Anselm Vossen: What Holds the World Together?

Tuesday, November 14, 2017

Physicist Anselm Vossen has something in common with Goethe’s Faust: he wants to know what holds the world together. “In Germany, we like the poet Goethe,” Vossen says. “In Faust, there’s a quote: ‘So that I may perceive whatever holds/The world together in its inmost folds.’”

Unlike Faust, who sold his soul the devil in exchange for knowledge, Vossen is using the tools of physics  to try to understand the forces that hold the nucleus of an atom together. Vossen will be joining Duke faculty as an assistant physics professor in January 2018.

“We have all this visible matter around us, but we don’t really understand it,” he says. “There are protons and neutrons made of quarks, and gluons hold the quarks together, but we know very little about the structure and about how it actually works.”

Quantum chromodynamics (QCD) has been generally accepted as the theory that describes the strong force that holds visible matter together. But the structure of protons and neutrons is so complex that a consistent description has eluded physicists thus far. That may be changing in the coming years. “We have this confluence of mathematical techniques and computer power and precision experiments,” Vossen says. “It’s exciting stuff we haven’t done before.”

Vossen is interested in how quarks move and interact inside protons, and he is hoping to gain important insights from a new generation of high-precision experiments.

Up to now, experimentalists have struggled to extract information about the three-dimensional dynamics of quarks in the proton. One approach is to scatter electrons off the proton at energies high enough to break it up and then observe the resulting quarks and gluons.

The problem is that quarks have a property called “color,” and a fundamental tenet of QCD is that objects with color always attach themselves to other quarks and gluons to form hadrons, where every color component is cancelled by its opposite. So it is fundamentally impossible to observe a quark in isolation.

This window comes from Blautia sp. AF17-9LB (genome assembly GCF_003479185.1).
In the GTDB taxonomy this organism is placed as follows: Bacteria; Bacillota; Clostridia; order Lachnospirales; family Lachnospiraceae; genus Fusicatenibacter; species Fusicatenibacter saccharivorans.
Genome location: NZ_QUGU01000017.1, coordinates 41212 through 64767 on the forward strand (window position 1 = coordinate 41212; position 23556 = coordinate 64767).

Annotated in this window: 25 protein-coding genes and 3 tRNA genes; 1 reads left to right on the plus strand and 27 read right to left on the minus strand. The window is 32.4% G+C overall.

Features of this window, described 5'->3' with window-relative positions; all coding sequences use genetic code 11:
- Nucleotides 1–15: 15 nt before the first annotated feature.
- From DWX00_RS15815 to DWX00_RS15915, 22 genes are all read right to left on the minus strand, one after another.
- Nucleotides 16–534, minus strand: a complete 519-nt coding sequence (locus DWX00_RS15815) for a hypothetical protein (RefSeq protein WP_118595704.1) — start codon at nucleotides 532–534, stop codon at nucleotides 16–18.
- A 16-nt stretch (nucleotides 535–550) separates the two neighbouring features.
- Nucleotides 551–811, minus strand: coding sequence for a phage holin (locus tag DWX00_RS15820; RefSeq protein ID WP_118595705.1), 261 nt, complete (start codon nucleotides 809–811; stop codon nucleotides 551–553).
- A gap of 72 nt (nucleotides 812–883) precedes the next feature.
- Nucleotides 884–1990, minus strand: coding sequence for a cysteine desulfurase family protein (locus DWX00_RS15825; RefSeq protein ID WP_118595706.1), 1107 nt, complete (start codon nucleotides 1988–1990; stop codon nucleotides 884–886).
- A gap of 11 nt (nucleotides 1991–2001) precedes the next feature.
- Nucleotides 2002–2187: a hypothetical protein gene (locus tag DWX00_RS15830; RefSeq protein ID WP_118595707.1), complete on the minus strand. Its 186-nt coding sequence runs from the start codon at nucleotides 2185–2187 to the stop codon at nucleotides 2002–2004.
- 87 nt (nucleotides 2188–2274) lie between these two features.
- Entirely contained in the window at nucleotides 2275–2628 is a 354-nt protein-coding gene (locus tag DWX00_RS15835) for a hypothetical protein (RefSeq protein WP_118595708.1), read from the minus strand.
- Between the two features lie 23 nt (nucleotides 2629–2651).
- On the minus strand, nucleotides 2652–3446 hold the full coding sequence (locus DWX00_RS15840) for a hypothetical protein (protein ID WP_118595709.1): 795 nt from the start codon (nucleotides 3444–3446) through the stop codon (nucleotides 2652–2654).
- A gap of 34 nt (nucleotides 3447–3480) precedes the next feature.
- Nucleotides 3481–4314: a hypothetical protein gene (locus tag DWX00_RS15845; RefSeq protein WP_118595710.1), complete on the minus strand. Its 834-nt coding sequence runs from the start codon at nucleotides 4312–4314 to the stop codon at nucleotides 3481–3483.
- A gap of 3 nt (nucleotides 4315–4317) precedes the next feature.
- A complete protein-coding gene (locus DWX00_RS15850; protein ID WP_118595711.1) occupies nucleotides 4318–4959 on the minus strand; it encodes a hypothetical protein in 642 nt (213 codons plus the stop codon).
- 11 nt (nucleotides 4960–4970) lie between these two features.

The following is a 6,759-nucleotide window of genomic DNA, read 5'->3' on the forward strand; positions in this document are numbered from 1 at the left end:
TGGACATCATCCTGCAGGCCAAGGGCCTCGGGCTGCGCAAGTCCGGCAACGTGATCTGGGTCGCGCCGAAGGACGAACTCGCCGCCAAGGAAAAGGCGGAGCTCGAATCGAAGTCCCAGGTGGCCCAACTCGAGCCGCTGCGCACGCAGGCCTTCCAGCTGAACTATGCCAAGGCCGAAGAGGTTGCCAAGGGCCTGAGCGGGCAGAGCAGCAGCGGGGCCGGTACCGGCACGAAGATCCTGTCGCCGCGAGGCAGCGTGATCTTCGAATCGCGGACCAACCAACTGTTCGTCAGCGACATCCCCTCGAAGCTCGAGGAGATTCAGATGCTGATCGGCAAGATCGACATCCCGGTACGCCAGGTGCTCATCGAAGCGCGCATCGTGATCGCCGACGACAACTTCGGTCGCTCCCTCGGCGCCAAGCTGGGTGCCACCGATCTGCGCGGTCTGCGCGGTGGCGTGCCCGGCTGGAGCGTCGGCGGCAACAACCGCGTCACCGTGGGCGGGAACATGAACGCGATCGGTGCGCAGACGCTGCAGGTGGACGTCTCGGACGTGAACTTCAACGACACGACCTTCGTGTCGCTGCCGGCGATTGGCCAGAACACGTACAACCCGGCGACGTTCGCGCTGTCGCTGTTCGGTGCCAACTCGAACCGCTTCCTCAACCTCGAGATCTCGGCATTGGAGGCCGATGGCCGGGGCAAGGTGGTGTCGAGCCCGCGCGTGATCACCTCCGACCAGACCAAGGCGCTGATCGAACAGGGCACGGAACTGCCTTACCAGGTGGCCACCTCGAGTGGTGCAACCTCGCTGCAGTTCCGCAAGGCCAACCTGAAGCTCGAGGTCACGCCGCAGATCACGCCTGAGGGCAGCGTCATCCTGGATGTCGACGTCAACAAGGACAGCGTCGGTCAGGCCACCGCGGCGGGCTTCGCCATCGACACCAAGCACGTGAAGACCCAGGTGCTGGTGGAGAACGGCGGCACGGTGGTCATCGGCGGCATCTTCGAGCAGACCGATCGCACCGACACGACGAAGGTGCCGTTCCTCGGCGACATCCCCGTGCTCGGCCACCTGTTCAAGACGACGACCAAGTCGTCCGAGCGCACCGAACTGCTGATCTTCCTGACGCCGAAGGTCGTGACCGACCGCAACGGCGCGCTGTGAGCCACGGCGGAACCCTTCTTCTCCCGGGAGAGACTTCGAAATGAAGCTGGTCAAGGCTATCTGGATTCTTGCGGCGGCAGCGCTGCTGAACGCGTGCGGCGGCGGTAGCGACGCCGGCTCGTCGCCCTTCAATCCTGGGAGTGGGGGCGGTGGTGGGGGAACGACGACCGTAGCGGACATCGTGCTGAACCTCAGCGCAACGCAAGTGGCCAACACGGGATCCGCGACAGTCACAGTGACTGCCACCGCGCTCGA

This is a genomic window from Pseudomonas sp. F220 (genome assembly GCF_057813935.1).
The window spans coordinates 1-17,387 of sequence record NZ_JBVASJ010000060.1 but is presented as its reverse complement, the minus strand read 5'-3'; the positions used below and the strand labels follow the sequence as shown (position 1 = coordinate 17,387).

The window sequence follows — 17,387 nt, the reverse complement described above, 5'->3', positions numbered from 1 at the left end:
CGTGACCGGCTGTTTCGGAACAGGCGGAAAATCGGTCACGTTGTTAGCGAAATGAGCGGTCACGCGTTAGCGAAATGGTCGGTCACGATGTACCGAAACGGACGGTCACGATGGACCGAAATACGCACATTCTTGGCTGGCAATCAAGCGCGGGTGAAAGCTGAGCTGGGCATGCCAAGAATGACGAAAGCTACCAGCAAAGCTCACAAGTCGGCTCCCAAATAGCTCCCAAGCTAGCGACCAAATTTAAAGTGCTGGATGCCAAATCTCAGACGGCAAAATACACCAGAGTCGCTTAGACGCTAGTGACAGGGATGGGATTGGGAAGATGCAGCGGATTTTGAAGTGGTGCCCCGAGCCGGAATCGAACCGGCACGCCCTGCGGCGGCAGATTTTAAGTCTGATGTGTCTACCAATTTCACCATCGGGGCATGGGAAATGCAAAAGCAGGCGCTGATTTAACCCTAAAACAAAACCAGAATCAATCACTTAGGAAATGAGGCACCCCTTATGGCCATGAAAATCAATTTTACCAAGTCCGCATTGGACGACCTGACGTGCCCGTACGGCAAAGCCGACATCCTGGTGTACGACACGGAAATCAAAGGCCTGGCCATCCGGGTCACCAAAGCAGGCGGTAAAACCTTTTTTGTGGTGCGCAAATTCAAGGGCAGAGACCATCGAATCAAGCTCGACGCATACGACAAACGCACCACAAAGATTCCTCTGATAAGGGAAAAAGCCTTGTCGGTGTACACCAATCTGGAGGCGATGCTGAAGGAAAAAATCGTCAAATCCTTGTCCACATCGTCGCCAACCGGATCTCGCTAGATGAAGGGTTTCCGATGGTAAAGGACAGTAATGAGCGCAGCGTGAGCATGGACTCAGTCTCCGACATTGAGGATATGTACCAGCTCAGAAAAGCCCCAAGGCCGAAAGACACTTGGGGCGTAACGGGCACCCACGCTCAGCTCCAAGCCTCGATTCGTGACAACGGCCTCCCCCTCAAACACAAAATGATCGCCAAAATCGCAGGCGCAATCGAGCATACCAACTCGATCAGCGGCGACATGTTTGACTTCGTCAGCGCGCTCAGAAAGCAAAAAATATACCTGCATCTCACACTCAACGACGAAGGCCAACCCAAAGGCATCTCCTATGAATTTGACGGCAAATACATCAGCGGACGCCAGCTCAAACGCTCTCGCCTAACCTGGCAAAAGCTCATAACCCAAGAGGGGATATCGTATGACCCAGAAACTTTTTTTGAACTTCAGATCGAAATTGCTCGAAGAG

Vossen is working on a new experiment at the Jefferson National Accelerator Facility in Virginia, which has recently upgraded its electron beam to 12 GeV—twice its previous energy. In the new experiment, the electron beam will dislodge a quark from a proton. The quark will immediately grab one or more gluons to create a spray of hadrons. By measuring properties of the resulting hadrons, it will be possible to infer properties of the initial quark. In order to do so, Vossen is working on another experiment at the Belle II detector at the KEK facility in Japan. In that experiment, he and others will start with quarks with very well defined properties and then measure hadrons created by them.

In five to ten years, Vossen expects to have a good set of high-precision data from both experiments that will illuminate the structure of the proton and the forces that hold it together. The property Vossen is most interested in is the transverse polarization of quarks inside protons. “With the dataset we hope to collect at Jefferson Lab, together with the dataset in Japan, we can pin down the distribution of the transverse polarizations of these quarks very precisely,” he says.

He wants to compare these observations with the results of computer calculations that simulate the forces among quarks in protons. These calculations are newly possible due to powerful supercomputers and to a technique called lattice calculation, which simulates interactions among quarks and protons as the interactions evolve over time. Transverse polarization is one of the few quantities physicists can calculate precisely using this method.

“This will be the first time we can measure one of these quark-based properties of the proton and compare it to the calculations,” he says. “That will be exciting. Either it agrees, which means for the first time we know we have a handle on these things, or it disagrees, which means we have a very serious problem with our understanding of the proton.”

Vossen and his wife, who are parents to a one-year-old son, are also excited to be moving to Durham, which struck them as hospitable and family friendly when they visited. Vossen, who is coming to Duke from New York (he was most recently at Brookhaven National Lab), is glad to be moving to a smaller and more manageable city than New York. “We look forward to living in a town where you know your neighbor,” he says.

Vossen was attracted to Duke Physics by the quality of faculty and students; the facilities at TUNL (Triangle Universities Nuclear Laboratory); and the proximity to Jefferson Lab. In fact, his position is a joint one between Duke and Jefferson Lab. Haiyan Gao, the Henry Newson Professor of Physics, says, “I very much look forward to collaborating with Anselm. His joining Duke Physics will enhance the department’s position in QCD physics and position us strongly in the era of 12-GeV physics at Jefferson Lab.”

Mary-Russell Roberson is a freelance science writer who lives in Durham.